I’ve just spotted an interesting snippet of a speech Sir John Major will give to the Ditchley Foundation today, which is a welcome change from the hysteria over Hack-gate.
Coincidentally, Hack-gate has happened in the same week Bombardier, which has a major plant in Derby, lost out to German group Siemens as the preferred bidder to supply train carriages for the new Thameslink route between Bedford and Brighton. The result was Bombardier have had to sack 1400 British workers. The one of two questions (guess which topic the first was on!) asked on BBC Question Time was on this sad event. Hugh Grant, the actor, eleoquently linked the issue around EU tender law, which many blame for the reason why the Government chose German jobs over British jobs, with the loss of morale in what was once “Great” Britain. It was the only time Grant and fellow panelist Jon Gaunt agreed with each other, although Gaunt would like a full withdrawal from the EU, which I tend to agree with him on.
When I look around Britain today, I see a nation with very little identity. This cannot be said of other EU countries (except perhaps Luxembourg) and this is at the heart of many of our problems.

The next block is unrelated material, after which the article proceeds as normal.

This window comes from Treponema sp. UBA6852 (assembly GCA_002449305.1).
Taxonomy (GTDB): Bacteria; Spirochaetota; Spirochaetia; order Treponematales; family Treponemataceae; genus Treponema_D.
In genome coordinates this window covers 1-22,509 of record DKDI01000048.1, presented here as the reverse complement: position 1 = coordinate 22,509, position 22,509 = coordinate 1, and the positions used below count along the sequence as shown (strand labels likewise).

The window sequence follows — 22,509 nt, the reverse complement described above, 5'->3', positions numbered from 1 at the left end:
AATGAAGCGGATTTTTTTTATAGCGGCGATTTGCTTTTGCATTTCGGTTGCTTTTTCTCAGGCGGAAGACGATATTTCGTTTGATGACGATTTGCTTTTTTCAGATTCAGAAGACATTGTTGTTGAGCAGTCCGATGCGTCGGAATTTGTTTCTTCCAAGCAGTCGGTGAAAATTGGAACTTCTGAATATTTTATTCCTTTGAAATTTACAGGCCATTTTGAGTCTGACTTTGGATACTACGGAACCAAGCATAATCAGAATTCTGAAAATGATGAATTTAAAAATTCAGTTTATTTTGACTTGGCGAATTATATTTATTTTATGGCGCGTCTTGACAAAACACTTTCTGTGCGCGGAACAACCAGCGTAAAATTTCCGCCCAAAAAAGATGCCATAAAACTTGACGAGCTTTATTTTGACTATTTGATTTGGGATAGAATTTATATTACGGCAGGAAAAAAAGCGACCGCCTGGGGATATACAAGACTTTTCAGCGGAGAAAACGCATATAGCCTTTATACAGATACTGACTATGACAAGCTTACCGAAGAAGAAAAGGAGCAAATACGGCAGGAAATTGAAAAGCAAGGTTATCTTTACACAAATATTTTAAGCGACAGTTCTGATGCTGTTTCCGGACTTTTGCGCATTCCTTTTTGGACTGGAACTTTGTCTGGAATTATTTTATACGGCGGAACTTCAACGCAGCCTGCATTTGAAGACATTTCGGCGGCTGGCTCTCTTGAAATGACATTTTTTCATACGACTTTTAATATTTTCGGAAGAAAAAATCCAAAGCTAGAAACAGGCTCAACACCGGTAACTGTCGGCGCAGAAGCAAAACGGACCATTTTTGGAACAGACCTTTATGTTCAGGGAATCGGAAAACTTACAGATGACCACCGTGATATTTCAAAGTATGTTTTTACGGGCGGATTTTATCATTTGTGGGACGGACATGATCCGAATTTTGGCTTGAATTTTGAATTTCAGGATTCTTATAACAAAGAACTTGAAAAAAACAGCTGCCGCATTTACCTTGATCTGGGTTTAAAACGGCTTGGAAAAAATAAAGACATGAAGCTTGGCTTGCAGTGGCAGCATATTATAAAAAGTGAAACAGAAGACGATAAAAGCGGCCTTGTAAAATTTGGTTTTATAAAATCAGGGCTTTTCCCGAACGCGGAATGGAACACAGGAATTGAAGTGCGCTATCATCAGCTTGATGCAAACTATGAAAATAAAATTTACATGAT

Sir John Major puts it very well:
“In terms of GDP, the UK is the sixth most wealthy country in the world. But our national balance sheet carries many liabilities. Our physical infrastructure is old. Our health service is creaking. Whilst the best of our education – especially higher education – is world-class, some of it is unforgivably awful,” he says.
“We are up to our ears in debt. The Exchequer is empty. The gold is gone. The post-dated cheques are accumulating interest. We are over-taxed. We have an under-class: poorly educated, poorly housed and unmotivated.
“We are no longer an Empire, nor will be ever again. We are a shrinking military power. By choice, and with majority public approval, we are semi-detached members of the EU. And even America – for so long our closest ally who generally sees the world as we do – is turning her face to the East, as self-interest determines she must.”
No wonder we are losing morale. This is the time, as Sir John puts it earlier in his speech, for politicians to step up and think long-term. Only Thatcher was really able to do this and at the same time in the 1980s did give identity to Britain and British people. Blair tried but was held back by Brown.
These are the questions our national politicians must answer with haste:
What is Britain’s place in the world (however hard that might be to realise)?
What do we want to do, make, sell?
Where do we want to go?
Now, more than ever, we need visionary leadership. I fear we may not get it for sometime.